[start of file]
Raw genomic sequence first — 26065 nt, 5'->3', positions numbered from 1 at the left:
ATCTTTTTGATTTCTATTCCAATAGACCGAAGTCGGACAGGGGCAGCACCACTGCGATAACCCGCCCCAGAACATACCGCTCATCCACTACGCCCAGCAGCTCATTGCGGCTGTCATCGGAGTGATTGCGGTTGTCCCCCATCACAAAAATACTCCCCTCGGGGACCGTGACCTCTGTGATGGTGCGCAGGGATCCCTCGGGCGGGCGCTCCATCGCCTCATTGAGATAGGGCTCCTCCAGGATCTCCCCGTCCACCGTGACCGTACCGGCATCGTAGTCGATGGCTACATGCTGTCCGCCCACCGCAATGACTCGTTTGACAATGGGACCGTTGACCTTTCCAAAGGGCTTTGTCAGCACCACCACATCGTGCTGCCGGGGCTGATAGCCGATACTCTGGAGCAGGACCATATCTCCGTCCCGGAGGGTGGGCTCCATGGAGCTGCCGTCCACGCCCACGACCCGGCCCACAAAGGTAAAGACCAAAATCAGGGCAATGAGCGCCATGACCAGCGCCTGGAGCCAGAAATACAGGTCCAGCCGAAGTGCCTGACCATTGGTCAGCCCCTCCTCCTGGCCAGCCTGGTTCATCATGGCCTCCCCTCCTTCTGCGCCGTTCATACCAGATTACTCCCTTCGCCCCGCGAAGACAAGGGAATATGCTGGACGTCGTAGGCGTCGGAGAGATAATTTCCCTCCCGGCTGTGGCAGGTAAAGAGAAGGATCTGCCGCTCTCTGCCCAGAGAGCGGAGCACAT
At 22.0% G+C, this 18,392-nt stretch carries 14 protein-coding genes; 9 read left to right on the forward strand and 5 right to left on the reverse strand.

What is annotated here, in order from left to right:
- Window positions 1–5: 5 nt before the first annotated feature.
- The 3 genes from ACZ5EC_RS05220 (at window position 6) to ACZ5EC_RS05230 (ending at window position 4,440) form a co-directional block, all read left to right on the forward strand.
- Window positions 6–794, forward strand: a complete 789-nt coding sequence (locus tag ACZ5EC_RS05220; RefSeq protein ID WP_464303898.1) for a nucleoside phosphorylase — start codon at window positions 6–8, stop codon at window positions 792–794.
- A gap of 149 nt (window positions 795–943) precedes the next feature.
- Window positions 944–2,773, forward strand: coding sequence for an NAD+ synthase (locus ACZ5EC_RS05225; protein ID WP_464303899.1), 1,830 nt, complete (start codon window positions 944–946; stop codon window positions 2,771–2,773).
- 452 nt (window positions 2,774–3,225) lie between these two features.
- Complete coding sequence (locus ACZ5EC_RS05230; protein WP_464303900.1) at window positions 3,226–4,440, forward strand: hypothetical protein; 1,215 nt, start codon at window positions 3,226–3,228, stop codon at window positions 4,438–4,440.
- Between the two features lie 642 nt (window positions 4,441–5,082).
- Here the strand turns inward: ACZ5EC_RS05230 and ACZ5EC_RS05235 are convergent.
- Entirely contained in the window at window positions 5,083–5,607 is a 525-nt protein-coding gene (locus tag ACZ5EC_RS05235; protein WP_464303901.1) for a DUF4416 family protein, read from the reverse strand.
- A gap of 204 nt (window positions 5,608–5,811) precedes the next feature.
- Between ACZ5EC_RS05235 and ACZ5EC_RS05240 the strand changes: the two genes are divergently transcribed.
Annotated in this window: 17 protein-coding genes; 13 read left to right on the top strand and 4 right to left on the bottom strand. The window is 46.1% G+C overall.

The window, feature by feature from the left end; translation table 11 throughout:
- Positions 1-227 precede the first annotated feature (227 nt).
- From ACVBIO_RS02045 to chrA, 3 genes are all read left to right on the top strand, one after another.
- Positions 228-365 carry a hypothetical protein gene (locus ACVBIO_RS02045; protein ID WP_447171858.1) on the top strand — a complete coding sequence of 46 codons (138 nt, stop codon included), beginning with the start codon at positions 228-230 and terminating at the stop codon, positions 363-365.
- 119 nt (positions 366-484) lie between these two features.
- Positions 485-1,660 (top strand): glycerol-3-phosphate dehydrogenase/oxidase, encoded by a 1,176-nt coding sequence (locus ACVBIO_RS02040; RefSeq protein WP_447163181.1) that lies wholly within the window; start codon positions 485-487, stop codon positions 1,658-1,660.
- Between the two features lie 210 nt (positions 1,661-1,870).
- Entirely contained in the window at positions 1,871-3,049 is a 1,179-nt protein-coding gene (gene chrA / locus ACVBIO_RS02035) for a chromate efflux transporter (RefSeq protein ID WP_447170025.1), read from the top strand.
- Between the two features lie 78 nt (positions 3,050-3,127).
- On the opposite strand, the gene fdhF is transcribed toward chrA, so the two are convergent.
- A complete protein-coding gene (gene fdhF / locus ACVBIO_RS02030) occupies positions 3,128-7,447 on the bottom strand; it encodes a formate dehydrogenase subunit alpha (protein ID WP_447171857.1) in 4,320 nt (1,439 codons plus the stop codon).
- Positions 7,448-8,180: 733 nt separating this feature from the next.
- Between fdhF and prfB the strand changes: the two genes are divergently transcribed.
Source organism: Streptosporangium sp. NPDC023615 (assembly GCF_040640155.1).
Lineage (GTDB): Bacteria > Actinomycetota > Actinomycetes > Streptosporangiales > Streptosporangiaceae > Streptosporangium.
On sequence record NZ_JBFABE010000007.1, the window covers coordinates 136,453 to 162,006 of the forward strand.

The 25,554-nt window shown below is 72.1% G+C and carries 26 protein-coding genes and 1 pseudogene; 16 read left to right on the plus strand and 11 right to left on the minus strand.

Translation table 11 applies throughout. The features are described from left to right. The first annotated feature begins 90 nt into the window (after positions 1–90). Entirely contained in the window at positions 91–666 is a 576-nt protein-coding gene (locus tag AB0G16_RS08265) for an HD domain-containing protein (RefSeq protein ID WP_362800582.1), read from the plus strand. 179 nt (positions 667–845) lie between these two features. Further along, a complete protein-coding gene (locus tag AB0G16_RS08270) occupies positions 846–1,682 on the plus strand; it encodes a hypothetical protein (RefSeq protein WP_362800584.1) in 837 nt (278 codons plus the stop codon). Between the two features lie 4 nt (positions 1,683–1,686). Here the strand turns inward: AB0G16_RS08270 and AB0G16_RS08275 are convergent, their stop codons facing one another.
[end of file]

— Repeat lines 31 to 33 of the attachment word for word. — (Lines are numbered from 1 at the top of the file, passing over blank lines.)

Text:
Source organism: Streptosporangium sp. NPDC023615 (assembly GCF_040640155.1).
Lineage (GTDB): Bacteria > Actinomycetota > Actinomycetes > Streptosporangiales > Streptosporangiaceae > Streptosporangium.
On sequence record NZ_JBFABE010000007.1, the window covers coordinates 136,453 to 162,006 of the forward strand.